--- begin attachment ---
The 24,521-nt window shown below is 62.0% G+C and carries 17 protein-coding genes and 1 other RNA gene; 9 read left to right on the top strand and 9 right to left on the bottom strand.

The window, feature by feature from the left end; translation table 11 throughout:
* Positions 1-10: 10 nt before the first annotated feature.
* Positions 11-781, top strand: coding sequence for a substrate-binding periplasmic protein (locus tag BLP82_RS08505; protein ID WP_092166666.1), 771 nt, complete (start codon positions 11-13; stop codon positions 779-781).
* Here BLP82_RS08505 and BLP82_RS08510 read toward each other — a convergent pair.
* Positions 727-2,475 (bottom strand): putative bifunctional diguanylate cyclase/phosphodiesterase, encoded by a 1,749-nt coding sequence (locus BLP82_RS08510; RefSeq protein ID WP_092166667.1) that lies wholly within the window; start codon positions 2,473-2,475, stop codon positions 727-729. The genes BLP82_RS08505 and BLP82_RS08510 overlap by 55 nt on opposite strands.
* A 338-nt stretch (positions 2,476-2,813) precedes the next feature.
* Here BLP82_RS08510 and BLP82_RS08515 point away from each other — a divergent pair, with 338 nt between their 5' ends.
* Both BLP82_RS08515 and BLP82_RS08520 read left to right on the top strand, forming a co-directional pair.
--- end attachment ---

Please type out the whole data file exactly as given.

The 24,521-nt window shown below is 62.0% G+C and carries 17 protein-coding genes and 1 other RNA gene; 9 read left to right on the top strand and 9 right to left on the bottom strand.

The window, feature by feature from the left end; translation table 11 throughout:
* Positions 1-10: 10 nt before the first annotated feature.
* Positions 11-781, top strand: coding sequence for a substrate-binding periplasmic protein (locus tag BLP82_RS08505; protein ID WP_092166666.1), 771 nt, complete (start codon positions 11-13; stop codon positions 779-781).
* Here BLP82_RS08505 and BLP82_RS08510 read toward each other — a convergent pair.
* Positions 727-2,475 (bottom strand): putative bifunctional diguanylate cyclase/phosphodiesterase, encoded by a 1,749-nt coding sequence (locus BLP82_RS08510; RefSeq protein ID WP_092166667.1) that lies wholly within the window; start codon positions 2,473-2,475, stop codon positions 727-729. The genes BLP82_RS08505 and BLP82_RS08510 overlap by 55 nt on opposite strands.
* A 338-nt stretch (positions 2,476-2,813) precedes the next feature.
* Here BLP82_RS08510 and BLP82_RS08515 point away from each other — a divergent pair, with 338 nt between their 5' ends.
* Both BLP82_RS08515 and BLP82_RS08520 read left to right on the top strand, forming a co-directional pair.